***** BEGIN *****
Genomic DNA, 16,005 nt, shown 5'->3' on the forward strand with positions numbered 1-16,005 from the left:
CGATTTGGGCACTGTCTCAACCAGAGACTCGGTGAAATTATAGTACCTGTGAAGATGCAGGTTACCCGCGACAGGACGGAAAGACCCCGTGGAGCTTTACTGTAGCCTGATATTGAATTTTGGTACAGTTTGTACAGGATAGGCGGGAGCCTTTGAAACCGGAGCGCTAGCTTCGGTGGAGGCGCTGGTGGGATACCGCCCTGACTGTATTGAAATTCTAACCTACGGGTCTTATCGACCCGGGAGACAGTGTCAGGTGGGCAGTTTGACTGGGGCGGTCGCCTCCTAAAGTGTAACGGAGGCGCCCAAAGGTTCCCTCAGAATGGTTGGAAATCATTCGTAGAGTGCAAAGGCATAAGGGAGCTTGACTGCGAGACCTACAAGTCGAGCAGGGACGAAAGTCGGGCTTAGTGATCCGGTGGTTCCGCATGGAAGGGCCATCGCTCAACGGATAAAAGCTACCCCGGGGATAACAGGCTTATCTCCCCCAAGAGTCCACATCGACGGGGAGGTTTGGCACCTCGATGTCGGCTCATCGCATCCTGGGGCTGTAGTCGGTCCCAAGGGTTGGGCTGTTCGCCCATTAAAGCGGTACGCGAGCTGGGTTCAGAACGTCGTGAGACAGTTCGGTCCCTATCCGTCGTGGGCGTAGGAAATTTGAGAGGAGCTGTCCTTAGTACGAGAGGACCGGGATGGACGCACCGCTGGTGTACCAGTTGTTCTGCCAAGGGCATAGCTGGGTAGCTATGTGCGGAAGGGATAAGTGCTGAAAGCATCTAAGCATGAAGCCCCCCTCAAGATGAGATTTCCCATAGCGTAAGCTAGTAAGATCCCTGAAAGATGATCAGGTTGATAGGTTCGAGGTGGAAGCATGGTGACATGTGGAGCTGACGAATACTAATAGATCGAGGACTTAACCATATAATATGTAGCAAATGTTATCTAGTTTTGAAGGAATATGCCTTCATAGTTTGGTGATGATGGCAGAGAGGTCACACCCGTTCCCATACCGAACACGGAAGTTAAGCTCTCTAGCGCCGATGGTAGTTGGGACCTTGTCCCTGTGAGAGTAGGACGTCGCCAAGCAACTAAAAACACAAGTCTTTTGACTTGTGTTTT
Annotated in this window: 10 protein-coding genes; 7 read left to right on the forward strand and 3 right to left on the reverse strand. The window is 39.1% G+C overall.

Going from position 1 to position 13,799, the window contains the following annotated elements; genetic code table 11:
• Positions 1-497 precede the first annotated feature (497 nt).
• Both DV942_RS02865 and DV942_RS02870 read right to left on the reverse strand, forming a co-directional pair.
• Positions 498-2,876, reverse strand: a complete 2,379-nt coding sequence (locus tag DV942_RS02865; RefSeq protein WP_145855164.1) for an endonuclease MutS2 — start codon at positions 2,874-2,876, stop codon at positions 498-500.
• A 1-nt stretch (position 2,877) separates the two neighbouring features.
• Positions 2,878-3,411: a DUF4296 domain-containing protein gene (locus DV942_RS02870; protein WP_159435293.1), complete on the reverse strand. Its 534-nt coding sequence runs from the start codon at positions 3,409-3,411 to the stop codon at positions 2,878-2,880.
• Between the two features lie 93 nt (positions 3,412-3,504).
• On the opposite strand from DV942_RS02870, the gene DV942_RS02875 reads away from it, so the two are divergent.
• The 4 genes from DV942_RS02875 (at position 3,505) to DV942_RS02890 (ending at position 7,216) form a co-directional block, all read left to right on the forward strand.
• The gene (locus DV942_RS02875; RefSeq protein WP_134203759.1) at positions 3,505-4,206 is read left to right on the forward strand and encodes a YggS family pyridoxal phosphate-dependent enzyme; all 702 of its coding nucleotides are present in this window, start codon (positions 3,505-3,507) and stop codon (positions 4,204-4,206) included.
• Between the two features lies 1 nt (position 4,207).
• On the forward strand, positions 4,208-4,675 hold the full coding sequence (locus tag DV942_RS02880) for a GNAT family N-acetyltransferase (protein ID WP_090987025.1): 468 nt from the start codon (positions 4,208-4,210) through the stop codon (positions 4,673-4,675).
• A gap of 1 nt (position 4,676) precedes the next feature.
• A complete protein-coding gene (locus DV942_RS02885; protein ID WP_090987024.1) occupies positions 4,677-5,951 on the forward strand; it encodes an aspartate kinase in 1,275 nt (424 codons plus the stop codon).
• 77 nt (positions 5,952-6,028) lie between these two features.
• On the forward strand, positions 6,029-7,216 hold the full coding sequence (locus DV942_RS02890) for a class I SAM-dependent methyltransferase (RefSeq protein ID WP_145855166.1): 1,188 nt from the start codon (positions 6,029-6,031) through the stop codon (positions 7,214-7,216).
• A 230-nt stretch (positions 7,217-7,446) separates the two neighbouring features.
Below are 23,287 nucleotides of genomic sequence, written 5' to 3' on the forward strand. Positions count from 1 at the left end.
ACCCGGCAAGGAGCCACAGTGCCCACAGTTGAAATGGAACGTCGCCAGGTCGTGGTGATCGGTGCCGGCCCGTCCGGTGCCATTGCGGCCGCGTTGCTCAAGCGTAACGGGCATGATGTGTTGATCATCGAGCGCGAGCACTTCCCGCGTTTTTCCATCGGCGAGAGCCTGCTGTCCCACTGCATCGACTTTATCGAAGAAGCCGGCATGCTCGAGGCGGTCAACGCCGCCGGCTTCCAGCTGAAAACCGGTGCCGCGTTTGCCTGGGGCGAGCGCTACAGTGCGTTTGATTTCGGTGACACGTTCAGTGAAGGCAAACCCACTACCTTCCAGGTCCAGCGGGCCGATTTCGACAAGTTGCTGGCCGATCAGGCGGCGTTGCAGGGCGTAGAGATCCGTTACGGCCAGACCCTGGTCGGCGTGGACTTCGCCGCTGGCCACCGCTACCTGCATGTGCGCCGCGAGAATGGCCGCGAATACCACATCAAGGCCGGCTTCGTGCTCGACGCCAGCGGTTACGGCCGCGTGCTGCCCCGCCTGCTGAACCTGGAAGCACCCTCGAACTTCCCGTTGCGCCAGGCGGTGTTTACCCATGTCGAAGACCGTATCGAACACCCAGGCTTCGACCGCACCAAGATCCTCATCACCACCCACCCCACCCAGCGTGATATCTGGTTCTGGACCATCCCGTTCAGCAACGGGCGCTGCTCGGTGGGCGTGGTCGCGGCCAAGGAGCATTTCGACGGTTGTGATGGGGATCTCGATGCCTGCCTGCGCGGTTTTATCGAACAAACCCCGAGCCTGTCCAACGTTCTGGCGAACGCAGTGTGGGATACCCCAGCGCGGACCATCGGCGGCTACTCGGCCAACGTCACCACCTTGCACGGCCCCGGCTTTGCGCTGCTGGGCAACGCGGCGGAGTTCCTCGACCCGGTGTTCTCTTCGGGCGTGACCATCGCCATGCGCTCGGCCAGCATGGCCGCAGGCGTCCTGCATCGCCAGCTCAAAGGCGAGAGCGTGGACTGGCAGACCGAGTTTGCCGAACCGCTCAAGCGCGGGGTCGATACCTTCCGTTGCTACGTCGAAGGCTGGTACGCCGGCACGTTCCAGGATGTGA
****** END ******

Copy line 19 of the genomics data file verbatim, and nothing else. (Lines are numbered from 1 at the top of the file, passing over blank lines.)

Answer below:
• On the forward strand, positions 6,029-7,216 hold the full coding sequence (locus DV942_RS02890) for a class I SAM-dependent methyltransferase (RefSeq protein ID WP_145855166.1): 1,188 nt from the start codon (positions 6,029-6,031) through the stop codon (positions 7,214-7,216).